PAST FOOD – 15,000 years of nutrition: New temporary exhibition

PAST FOOD - 15,000 years of nutrition

Temporary exhibition at the South Tyrol Museum of Archaeology

November 28th, 2023 until November 3rd, 2024


As the old adage goes, hunger is the best sauce. This rings as true today as it did 15,000 years ago. The South Tyrol Museum of Archaeology’s new special exhibition explores the menu of our ancestors, taking a closer look at the origin, preparation, and preservation of the most important foods consumed by humans in the last 10,000 years.

This culinary journey begins with regional archaeological finds from the Mesolithic period to Roman times (9000 BC – 400 AD).

There is a particular focus on local dietary habits and regional archaeological finds. Numerous examples provide evidence of the ancient origins of modern eating and drinking habits which are embedded in cultural and historical aspects of food distribution.

The special exhibition will be accessible from Tuesday 28/11/2023 to Sunday 3 November 2024.


Dinner is served
The exhibition

An ambience of modern table etiquette sets the mood for visitors to embark on a culinary journey into the past. The first stage of the exhibition offers a historical overview of the origin and preparation of the most important foods in Europe and the Alpine region. Archaeological remnants of food and equipment from different time periods provide exciting insights into the production, preparation, and consumption of foods since prehistory.

Cultural and historical aspects of nutrition and food history are served on interactive plates. A pantry with interactive stations opens doors to interesting facts and curiosities about dietary habits and needs.

The journey ends with a replica of a Roman latrine complete with graffiti of that period. It not only reveals information about the eating habits of our ancestors, but also shows that a place which is usually quiet today could have once been a lively place to meet for all manners of business.


A feeding frenzy
Basic foodstuffs and their procurement

have been important sources of food since the Stone Age. As humans began to settle in the 6th millennium BC, animals such as sheep, goats, cattle, and pigs were introduced to Europe and South Tyrol, followed by chickens from the Iron Age onwards.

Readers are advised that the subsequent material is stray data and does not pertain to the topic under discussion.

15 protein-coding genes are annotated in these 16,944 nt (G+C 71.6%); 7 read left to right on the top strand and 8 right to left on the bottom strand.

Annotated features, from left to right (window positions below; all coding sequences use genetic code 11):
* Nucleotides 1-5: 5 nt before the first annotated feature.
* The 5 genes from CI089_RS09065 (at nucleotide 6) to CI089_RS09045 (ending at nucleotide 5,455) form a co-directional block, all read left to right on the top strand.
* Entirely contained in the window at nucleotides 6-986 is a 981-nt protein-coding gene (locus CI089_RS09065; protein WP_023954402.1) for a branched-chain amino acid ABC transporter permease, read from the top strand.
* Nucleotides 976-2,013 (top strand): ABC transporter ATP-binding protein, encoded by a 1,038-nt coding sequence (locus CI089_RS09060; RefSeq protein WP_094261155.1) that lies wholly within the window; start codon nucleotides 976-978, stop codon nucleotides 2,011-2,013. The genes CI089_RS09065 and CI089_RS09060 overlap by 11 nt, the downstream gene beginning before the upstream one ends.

Archaeological finds show that milk was processed into butter, yogurt, and cheese from the Neolithic period onwards.

GRAIN was the main staple food around the world in the past just as it is today. Alpine hunter-gatherers learned about grain cultivation and different varieties of grain from Middle Eastern farmers who migrated to Europe in several waves 8,000 years ago. Einkorn, barley, and emmer were the dominant varieties in the Neolithic and Copper Ages (6000 – 2000 BC), while Alpine settlements during the Bronze and Iron Ages mainly grew spelt and millet. Rye appeared in the Alpine region in Roman times (700 BC – 476/480 AD).
Immigrants from Anatolia also brought protein-rich legumes such as lentils, peas, and broad beans in their luggage. In the 4th millennium BC, spice plants from the Mediterranean region such as celery, parsley, and leek arrived in the Alpine region.

Wild fruits
made a significant contribution to nutrition in the past. The main things gathered were fruits and some of these are still highly valued and processed by the local population today: hazelnuts, raspberries, wild strawberries, blackberries, rowan berries, blueberries, sloe berries, etc. These vitamin-rich fruits were immensely important in prehistory and early history as they ensured a balanced diet. Fruit such as apples, pears, etc. have been documented in Europe dating to around 1000 BC at the end of the Bronze Age; systematic fruit cultivation has been practiced since Roman times. Targeted cultivation of grapes for wine production first appeared in South Tyrol in the 5th century BC.
It is difficult to detect plants in the diet. However, vegetables found in the Mediterranean region, such as fennel, beets, and bottle gourds were spread across Europe through the Roman Empire.
Honey was collected from wild bees to sweeten meals and later it was also collected from specially created beehives.


The special exhibition can be visited from 28/11/2023 to 3/11/2024.


Curator team of the special exhibition: Andreas Putzer, Vera Bedin, Margit Tumler, Günther Kaufmann, South Tyrol Museum of Archaeology

Designer: DOC a Communication Group, Bolzano

PHOTO DOWNLOAD also available at the media archive (Temporary exhibition PAST FOOD).
The use of the images is free of charge if the copyright is correctly indicated.


Katharina Hersel
South Tyrol Museum of Archaeology
Museumstr. 43, I-39100 Bolzano
T +39 0471 320114
Facebook & Instagram: OetziTheIceman


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